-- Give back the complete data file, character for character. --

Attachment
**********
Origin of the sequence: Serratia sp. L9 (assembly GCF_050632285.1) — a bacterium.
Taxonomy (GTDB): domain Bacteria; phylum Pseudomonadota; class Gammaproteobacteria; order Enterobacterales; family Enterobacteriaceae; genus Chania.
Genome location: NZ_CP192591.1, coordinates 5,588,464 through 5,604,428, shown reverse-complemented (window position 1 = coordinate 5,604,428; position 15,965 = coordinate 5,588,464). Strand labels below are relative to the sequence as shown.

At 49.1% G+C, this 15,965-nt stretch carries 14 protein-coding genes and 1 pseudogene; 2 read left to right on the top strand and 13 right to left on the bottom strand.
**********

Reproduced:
Origin of the sequence: Serratia sp. L9 (assembly GCF_050632285.1) — a bacterium.
Taxonomy (GTDB): domain Bacteria; phylum Pseudomonadota; class Gammaproteobacteria; order Enterobacterales; family Enterobacteriaceae; genus Chania.
Genome location: NZ_CP192591.1, coordinates 5,588,464 through 5,604,428, shown reverse-complemented (window position 1 = coordinate 5,604,428; position 15,965 = coordinate 5,588,464). Strand labels below are relative to the sequence as shown.

At 49.1% G+C, this 15,965-nt stretch carries 14 protein-coding genes and 1 pseudogene; 2 read left to right on the top strand and 13 right to left on the bottom strand.